Project description:Multiple endocrine neoplasia type 1 (MEN1) syndrome is the result of mutations in the MEN1 gene and results in tumor formation via mechanisms that are not well understood. Using a novel genome-wide methylation analysis, we studied tissues from patients with MEN1-parathyroid tumors, tissues from Men1 knockout (KO) mouse models, and mouse Men1 null mouse embryonic fibroblast (MEF) cell lines. Tissues from KO mice were used to confirm and assess the findings from the MEN1 clinical samples and further explore the molecular mechanisms of global epigenetic changes following the inactivation of menin. We demonstrated that the inactivation of menin results in enhanced activity of DNA (cytosine-5)-methyltransferase 1 (DNMT1) by retinoblastoma-binding protein 5 (Rbbp5) activation in MEN1 tumor tissues. The increased activity of DNMT1 mediated global DNA hypermethylation, which in turn resulted in aberrant activation of the Wnt/β-catenin signaling pathway through inactivation of Sox regulatory genes. Our study provides important insights into the possible regulatory role of menin in DNA methylation and its impact on the pathogenesis of MEN1 tumor development. Global DNA methylation in tissues from patients with MEN1-parathyroid tumors. Thirty-eight human parathyroid specimens were used: 13 sporadic (non-MEN1) parathyroid adenomas, 12 MEN1-parathyroid tumors, 4 parathyroid carcinomas, and 9 normal parathyroids.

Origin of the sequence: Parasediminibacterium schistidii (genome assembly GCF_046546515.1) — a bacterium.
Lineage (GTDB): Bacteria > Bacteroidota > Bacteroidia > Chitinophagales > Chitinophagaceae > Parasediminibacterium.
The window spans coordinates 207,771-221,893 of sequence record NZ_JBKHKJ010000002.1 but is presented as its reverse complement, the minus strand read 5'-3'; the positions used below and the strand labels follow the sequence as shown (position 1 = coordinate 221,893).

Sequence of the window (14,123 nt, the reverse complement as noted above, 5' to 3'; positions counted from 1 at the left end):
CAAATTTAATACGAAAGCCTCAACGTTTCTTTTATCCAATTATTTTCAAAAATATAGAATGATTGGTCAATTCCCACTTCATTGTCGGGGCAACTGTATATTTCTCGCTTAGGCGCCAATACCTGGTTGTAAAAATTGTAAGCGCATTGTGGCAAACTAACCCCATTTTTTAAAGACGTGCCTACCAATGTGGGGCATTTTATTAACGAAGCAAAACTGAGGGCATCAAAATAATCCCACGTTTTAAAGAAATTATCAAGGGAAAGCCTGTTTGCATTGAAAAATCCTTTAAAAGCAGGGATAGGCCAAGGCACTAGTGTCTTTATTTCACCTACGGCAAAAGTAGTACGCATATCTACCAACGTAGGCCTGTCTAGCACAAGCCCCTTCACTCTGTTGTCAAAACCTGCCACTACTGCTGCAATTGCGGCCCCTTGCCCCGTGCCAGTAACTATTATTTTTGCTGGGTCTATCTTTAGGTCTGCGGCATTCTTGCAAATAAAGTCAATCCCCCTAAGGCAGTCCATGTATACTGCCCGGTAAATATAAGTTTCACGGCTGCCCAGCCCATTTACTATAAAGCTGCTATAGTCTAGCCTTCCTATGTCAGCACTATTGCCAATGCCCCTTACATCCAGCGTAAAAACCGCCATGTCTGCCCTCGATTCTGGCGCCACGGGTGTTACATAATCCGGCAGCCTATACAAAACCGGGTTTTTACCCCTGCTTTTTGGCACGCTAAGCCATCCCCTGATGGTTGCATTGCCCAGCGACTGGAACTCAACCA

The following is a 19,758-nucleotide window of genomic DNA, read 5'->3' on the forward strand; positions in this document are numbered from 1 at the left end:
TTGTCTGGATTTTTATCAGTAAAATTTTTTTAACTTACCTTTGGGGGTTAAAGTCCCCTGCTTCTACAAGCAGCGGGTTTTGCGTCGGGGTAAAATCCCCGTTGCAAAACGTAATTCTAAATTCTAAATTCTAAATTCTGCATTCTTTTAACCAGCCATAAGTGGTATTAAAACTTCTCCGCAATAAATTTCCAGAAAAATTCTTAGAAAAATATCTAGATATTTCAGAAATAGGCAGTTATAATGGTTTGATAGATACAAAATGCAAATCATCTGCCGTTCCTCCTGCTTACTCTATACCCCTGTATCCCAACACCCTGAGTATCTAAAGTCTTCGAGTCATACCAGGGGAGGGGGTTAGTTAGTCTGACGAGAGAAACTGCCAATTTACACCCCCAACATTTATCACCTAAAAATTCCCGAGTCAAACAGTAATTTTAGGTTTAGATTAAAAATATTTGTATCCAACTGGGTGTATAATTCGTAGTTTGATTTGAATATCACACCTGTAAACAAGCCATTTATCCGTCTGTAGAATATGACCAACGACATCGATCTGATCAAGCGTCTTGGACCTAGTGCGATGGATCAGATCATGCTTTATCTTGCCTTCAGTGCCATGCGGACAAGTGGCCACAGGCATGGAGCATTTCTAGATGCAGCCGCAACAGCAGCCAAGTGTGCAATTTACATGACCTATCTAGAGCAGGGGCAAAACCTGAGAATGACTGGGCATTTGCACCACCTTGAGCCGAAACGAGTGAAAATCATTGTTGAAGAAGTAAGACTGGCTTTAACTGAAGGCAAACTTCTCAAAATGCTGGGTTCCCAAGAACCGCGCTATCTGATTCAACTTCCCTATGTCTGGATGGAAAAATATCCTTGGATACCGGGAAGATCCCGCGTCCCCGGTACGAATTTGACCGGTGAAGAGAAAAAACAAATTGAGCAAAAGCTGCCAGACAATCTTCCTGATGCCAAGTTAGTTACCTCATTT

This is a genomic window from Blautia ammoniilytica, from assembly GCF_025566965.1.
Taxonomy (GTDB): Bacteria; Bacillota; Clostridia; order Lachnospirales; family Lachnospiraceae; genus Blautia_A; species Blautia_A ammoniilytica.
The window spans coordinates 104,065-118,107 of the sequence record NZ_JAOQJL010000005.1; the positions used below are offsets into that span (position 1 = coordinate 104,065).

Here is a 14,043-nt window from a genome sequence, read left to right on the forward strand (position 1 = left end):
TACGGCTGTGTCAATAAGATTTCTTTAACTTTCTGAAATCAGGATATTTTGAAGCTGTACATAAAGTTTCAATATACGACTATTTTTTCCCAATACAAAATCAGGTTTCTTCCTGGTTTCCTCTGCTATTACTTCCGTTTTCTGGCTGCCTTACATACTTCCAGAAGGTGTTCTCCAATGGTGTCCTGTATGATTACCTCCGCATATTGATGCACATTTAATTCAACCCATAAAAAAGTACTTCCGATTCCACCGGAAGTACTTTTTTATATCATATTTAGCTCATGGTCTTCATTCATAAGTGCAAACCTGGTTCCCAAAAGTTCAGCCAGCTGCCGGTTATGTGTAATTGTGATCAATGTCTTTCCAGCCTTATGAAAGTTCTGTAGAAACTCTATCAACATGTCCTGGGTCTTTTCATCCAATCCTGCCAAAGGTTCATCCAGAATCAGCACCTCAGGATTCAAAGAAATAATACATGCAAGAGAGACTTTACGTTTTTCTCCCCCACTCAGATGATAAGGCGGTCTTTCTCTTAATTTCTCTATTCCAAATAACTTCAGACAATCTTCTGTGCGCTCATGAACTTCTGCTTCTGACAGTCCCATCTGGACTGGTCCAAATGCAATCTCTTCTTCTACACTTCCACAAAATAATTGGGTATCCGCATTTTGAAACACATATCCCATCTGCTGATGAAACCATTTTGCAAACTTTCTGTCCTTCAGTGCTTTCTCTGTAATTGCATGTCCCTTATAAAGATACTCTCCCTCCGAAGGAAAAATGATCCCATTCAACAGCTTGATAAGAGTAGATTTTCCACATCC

Project description:Background: To perform epigenome-wide association studies in human disease, assays need to be comprehensive and quantitative while remaining cost-effective. We explored how the strengths of prior tag-based cytosine methylation assays based on massively-parallel sequencing can be maximised analytically. Results: We find that the use of the EcoP15I restriction enzyme to generate long tags and the normalisation of methylation-sensitive by methylation-insensitive restriction enzyme representations greatly improve assay performance. When exploring sources of bias, we find that the length of the restriction fragment has moderate effects on EcoP15I digestion, while base composition exerts minimal effects. We detail the analytical workflow that maximises the quantitative capabilities of this modified assay. Also revealed are polymorphic sequences in the genome that could confound microarray, bisulphite sequencing or mass spectrometry-based assays, and a position effect causing hypomethylation of transposable elements near gene promoters. Conclusions: The new combined assay, referred to as HELP-tagging, interrogates over 1.8 million loci in the human genome quantitatively with a single lane of Illumina sequencing. When the goal is to study not only CG-dense sequence but also the CG-depleted majority of the genome, this assay system should be suitable. Three MspI reference, one HpaII test